But I think there was a lesson in that I needed to learn: caring too much is not a problem. It’s a sign of your aliveness. You ARE supposed to care A LOT when you have an injury. It’s about caring A LOT, but not drowning in it. If I could say one thing to people who are looking for a health practitioner to help them on their journey, it would be to choose one that isn’t afraid to speak clinical truths but who can do that from a place of compassion and empathy that does not dismiss your experience. I for one am extremely grateful to be surrounded by such intelligent and caring healthcare practitioners.
People get obsessed with a particular movement practice. On one hand, that’s great, but when you have an injury, you realize that a movement practice is also only human (by the way, so is programming; the perfect training program doesn’t exist- it needs to be adaptable to the athlete). No singular practice is the answer to all your problems forevermore. When you’re injured, you either realize that or you go crazy with pent up energy you do not have alternate means to expel.
We are born to run. It is innate to all of us and for that it is as human as it gets. On one hand, it is the perfect movement practice, on the other, it is as flawed as all of us. It was a powerful acceptance for me that running wasn’t the answer to all my problems. I had shit to work on- places to explore physically, emotionally and spiritually.
Most importantly, I had to realize that I needed to slow myself down and give myself permission to heal. I had to let go of the rigidity that I wore as a sort of dysfunctional, brittle armour and soften; let go of Yang and rediscover Yin. Everyone just sees the glory of crossing the finish line, but that is not the home of healing and repair. Healing originates from a place of stillness, quiet and isolation.
It’s even trickier training with a group. For me, the training FOMO became very real, and it began to feel like I was falling behind the others in the progress I was making. It was important for me to remember everyone was on their own journey. I was putting so much pressure on myself to just get better as quickly as possible without fully accepting my current situation. There was a lot of anxiety. Yet, I realized, my job was actually quite simple: all I had to do was to ask myself, every single day, what it was I could do for my body in that moment to maximize its capacity to heal. In my opinion, I don’t believe most people slow down enough, even when they’re injured, to fully realize their healing potential. It’s about acceptance of the situation whilst rejecting notions of helplessness and permanency.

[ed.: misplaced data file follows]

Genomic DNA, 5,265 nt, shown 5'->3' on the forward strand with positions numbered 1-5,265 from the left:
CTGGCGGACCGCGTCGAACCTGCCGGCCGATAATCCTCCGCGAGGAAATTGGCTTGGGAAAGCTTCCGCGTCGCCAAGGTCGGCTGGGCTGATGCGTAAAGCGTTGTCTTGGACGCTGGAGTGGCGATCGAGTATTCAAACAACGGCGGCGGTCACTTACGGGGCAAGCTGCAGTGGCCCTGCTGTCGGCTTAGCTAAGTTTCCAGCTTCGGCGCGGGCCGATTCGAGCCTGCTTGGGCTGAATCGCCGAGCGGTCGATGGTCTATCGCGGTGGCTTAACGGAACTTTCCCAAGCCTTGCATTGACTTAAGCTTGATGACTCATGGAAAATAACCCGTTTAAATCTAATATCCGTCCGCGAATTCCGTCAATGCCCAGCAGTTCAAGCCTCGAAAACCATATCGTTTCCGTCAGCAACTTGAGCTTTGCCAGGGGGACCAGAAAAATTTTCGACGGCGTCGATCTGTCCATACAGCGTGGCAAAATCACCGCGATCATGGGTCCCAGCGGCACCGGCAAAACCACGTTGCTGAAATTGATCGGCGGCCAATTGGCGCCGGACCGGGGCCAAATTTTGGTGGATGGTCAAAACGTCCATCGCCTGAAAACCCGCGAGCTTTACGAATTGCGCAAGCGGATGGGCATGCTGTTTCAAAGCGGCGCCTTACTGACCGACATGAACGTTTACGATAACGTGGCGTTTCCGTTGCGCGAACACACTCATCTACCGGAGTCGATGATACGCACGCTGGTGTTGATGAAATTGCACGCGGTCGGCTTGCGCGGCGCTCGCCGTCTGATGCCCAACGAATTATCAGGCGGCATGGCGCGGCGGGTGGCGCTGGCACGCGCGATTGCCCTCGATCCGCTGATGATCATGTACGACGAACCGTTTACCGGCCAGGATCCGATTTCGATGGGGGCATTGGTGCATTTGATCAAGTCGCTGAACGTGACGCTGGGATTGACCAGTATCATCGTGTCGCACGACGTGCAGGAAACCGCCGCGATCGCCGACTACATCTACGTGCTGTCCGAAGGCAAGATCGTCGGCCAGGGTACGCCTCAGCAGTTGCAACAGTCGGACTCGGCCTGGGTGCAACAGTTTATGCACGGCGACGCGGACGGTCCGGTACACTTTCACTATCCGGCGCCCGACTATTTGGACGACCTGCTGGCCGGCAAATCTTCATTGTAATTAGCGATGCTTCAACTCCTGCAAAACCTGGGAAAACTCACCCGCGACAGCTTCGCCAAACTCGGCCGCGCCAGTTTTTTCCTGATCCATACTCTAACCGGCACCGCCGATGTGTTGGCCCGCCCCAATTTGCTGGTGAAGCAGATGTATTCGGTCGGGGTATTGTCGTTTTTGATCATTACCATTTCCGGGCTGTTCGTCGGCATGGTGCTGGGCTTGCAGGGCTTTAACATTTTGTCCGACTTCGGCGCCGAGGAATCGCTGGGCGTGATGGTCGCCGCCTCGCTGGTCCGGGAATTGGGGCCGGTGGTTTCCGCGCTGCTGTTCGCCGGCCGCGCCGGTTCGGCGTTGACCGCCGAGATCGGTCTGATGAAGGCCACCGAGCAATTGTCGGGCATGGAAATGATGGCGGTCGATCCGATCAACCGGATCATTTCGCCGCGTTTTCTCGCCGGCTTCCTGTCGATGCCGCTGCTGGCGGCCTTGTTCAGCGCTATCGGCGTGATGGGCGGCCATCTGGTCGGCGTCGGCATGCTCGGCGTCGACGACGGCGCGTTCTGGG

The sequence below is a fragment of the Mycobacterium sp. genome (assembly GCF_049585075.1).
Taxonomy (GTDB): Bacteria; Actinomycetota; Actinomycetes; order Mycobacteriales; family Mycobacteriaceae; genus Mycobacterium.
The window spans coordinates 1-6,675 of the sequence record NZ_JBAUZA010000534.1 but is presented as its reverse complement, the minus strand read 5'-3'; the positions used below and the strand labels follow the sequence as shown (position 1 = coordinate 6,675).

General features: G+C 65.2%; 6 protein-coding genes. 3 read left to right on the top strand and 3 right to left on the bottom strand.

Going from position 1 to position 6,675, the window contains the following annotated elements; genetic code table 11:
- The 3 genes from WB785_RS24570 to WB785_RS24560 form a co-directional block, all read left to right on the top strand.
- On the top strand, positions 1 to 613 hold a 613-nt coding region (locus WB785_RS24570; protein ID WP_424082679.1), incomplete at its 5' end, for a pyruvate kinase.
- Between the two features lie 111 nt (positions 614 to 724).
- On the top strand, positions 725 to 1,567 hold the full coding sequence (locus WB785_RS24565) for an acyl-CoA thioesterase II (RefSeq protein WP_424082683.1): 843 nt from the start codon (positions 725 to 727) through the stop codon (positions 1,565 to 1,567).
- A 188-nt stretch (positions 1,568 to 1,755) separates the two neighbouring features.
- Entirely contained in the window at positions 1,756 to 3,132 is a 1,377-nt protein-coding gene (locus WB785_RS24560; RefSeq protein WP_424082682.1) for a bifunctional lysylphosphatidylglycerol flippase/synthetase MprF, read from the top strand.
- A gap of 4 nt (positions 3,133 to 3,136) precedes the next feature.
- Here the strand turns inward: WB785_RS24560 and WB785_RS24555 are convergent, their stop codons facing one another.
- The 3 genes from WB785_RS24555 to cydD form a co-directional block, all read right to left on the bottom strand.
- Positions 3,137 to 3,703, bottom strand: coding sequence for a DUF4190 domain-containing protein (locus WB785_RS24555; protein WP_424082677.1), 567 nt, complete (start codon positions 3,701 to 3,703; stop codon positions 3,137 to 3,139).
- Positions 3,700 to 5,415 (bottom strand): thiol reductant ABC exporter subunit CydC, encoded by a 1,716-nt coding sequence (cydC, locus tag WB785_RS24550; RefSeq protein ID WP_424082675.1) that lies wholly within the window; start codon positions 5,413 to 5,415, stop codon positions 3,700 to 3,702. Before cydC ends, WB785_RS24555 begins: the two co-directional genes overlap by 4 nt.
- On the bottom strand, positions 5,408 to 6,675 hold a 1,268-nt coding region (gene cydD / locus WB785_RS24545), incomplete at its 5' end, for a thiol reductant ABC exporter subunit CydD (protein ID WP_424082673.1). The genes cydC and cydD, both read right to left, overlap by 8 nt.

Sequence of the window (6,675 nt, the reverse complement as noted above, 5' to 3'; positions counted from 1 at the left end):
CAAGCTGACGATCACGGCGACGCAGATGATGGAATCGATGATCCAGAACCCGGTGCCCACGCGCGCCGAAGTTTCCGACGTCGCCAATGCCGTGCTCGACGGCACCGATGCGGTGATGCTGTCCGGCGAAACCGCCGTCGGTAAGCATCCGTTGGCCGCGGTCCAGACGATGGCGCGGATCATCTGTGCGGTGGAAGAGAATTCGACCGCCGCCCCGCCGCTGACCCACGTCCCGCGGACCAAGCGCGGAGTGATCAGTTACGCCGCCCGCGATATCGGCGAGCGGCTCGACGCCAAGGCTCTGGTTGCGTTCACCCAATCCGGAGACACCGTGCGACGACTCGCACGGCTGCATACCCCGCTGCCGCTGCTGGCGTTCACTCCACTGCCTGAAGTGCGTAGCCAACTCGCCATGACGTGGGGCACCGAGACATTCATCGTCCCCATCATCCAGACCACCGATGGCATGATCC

I always thought that the idea was to end suffering as quickly as possible. Now, I realize, any injury is an opportunity, a lesson. It’s there to teach you something about your self. I do not promote pointless suffering (usually the suffering that we layer on top of the suffering because of our conditioning- the “Everyone will be so disappointed in me if I am not performing at my peak”; “I’m a failure because I have this injury”; “There must be something deeply wrong with me because no one else seems to be struggling with their training” kind of self-talk) but at the very least I encourage people to explore it enough, walk up stream with it enough, to investigate from where its flow originates. . At the very least, it’s a lesson in getting comfortable with being uncomfortable. That, to me, is the role of a healthcare practitioner: not to take your suffering away, but to help you navigate through it.
People who do TED talks make it sound like they were broken but now they’re fixed- that they’re fully realized and that they have the answer. What a load of crap. I’ve injured so many things. But in many ways, each one has taught me something that has made me a better practitioner and a more empathetic human. They are part of the process. When it comes to health, there is no ‘end point’, no magic finish line. The patients who get the most out of care are the ones who realize that it’s an ongoing exploration. Injuries will come and go and with each day you are a different person to the person you were the day before based on the choices you’ve made up to that point.
Everyone is on their own journey, myself included. All I can do is love each and everyone for the journey that they are on; love them as subjects of their OWN lives. And they don’t need to be on board with any kind of agenda, including the ones I set for them. There’s not much more really I can offer than to walk with them as little or as much as they want me to. To wear my mistakes and give them hope that we can all still kick ass not in spite of but BECAUSE of these messes.
I’m not the same runner I was 6 months ago. But I now know why it is I run: that feeling of flight. I just need to remember to come ground myself occasionally too.